Perspective - Biomedical Research (2022) Advances in Health Science and Biotechnology Application: Edition: II
Translational biomedicine moving to proteomics.
Department of Biomedical Science, College of Medicine and Health Sciences, Adigrat University, Adigrat, Ethiopia
- Corresponding Author:
- Kiflay Mulugeta
Department of Biomedical Science
College of Medicine and Health Sciences
Accepted date: April 27, 2022
Translational medicine becomes a discipline of medical research which aims to integrate basic research into patient treatment greater effectively. In the healthcare industry, translational medicine is now becoming particularly crucial. Translational medicine refers to the "translation" of basic research into practical therapy for real patients in the context of medication discovery and development.
About the Study
Translational medicine becomes a discipline of medical research which aims to integrate basic research into patient treatment greater effectively. In the healthcare industry, translational medicine is now becoming particularly crucial. Translational medicine refers to the "translation" of basic research into practical therapy for real patients in the context of medication discovery and development. The focus is on the connection between the laboratory and the patient's bedside, rather than on the actual disconnect . The "bench to bedside" definition is commonly employed for Translational medicine and can also refer to the development and implementation of novel technologies, such as treatments, in a patient-centered environment, with an emphasis on early patient testing, evaluation, and management. Proteomics has firmly entrenched itself as a tool for solving challenges in biomedical research over the last decade. In fact, it is now widely regarded as a critical component of what is increasingly being referred to as "discovery science." Proteomics is poised to challenge other more popular techniques such as genomics and transcriptomics; especially to the depth and coverage that mass spectrometry can now offer. Almost every major biomedical research centre, at least in the industrialised world, has some type of proteomics facility, which is a strong indicator. It is also maturing as a field, with standards for data transmission and preservation being established, as well as criteria for duplicates and data analysis, as well as growing usage of high-resolution mass spectrometers [2,3].
Translation into clinical practise is one component of proteomics that has lagged behind. Given medicine's complex and tightly regulated nature, it's reasonable that this component would take longer. More and more publications outlining the use of proteomics for applications ranging from biomarkers to patient stratification have recently been published in the field of translational proteomics. The utilisation of proteome profiling for cancer biomarker identification, robotic processing of samples for Selected Reaction Monitoring (SRM) tests, and superbinder SH2- domains for phosphotyrosine profiling are the driving Technologies for Translational Proteomics. Multiplexed techniques for MRM analysis of plasma or saliva, as well as a unique approach for detecting cysteine-containing phosphopeptides, are among the research publications. More research publications describe their findings from proteomic analyses of various tumour types in the Cancer Signatures and Biomarkers section. Translational medicine, on the other hand, is a critical cutting-edge tool for diagnosing patient disease . Multiple Reaction Monitoring (MRM) on triple quadrupole instruments and Parallel Reaction Monitoring (PRM) on instruments with high resolution detectors such as Quadrupole Time-of- Flight (Q-TOF) and Orbitrap type instruments is a final approach for validating biomarkers. These are known as targeted methods because they use a target list that includes the chromatographic retention time and m/z of each target. For MS/MS identification and quantitation, only those targets are chosen. A combination method may be a better way for detecting, quantifying, and validating more proteins in plasma . When DIA is combined with targeted proteomic analysis, more detailed results may be obtained .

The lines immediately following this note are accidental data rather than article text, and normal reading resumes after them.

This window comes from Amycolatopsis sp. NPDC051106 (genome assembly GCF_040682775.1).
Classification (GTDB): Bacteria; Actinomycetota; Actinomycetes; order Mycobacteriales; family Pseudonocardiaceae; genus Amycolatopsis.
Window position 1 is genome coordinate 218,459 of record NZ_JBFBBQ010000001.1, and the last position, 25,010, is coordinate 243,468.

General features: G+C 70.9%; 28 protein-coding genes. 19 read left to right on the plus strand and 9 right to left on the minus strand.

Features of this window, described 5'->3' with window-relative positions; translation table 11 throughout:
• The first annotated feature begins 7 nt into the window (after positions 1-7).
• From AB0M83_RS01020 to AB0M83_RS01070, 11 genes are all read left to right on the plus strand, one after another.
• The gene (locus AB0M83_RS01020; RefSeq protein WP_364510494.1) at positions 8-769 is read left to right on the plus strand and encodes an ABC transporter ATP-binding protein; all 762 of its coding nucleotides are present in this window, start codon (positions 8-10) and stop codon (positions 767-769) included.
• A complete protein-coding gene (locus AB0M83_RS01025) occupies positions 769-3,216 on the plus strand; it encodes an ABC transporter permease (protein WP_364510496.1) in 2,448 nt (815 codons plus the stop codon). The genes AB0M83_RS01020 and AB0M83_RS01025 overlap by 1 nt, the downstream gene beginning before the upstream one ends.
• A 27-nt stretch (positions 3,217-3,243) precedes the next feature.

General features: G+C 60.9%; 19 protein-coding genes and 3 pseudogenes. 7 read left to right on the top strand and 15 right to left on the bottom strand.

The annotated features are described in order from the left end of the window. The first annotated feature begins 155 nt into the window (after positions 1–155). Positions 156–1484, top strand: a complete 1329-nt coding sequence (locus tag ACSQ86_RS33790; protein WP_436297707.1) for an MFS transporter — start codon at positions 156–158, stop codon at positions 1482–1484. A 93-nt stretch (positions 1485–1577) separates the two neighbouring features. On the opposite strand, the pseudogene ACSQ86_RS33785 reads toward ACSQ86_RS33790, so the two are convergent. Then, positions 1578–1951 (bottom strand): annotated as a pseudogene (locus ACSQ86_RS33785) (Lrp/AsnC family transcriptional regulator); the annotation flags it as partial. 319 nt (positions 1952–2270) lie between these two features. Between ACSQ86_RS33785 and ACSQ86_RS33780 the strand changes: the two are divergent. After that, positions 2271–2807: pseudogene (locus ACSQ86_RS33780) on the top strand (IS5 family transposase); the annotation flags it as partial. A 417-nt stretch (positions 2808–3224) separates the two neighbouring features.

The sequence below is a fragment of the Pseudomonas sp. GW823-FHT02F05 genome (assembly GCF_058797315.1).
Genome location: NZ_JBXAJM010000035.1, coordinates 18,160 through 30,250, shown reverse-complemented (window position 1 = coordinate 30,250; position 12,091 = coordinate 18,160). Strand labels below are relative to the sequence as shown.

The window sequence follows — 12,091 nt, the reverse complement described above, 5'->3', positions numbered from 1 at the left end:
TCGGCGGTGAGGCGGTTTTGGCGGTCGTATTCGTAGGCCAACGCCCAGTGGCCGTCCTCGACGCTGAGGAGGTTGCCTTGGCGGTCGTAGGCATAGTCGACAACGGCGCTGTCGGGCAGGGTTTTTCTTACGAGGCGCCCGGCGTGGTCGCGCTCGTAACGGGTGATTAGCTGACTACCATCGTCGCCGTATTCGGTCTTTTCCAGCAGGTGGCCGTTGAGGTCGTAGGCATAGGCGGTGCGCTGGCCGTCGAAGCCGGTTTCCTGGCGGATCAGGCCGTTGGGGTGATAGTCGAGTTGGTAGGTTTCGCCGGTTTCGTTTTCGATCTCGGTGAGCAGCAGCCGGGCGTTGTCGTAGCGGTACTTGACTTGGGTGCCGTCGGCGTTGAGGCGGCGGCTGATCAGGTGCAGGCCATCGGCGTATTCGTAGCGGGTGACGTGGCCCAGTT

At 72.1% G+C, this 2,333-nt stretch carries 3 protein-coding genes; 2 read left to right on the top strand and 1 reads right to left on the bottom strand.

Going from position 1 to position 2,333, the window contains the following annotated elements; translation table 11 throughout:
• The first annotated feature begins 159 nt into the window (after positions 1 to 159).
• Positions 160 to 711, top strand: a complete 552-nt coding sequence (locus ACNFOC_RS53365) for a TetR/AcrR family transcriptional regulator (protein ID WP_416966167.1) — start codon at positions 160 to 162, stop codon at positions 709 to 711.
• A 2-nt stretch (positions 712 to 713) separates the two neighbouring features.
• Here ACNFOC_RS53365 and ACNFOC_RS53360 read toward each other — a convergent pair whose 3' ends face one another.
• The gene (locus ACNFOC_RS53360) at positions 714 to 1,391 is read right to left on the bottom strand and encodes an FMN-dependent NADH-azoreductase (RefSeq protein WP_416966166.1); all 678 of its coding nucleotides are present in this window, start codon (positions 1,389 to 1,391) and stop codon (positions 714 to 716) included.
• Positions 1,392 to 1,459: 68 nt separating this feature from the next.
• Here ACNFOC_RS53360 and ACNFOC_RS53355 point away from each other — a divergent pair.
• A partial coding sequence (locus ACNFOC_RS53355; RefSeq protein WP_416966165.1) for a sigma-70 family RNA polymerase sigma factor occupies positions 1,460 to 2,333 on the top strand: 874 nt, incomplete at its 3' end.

Translational proteomics' major purpose is the capacity to analyse 100 samples of depleted plasma every day is a significant step forward, even more comprehensive coverage of the plasma proteome, preferably without the depletion stage, would be desirable. Ongoing research is aimed at detecting and quantifying more than 1000 proteins in a plasma sample in less than 30 minutes at a low cost per sample. If that goal is met, systematic longitudinal monitoring of the plasma proteome in a large population could be utilised to correlate changes in the plasma proteome with illness onset. This should make it possible to find and validate biomarker panels for a variety of diseases at the same time.
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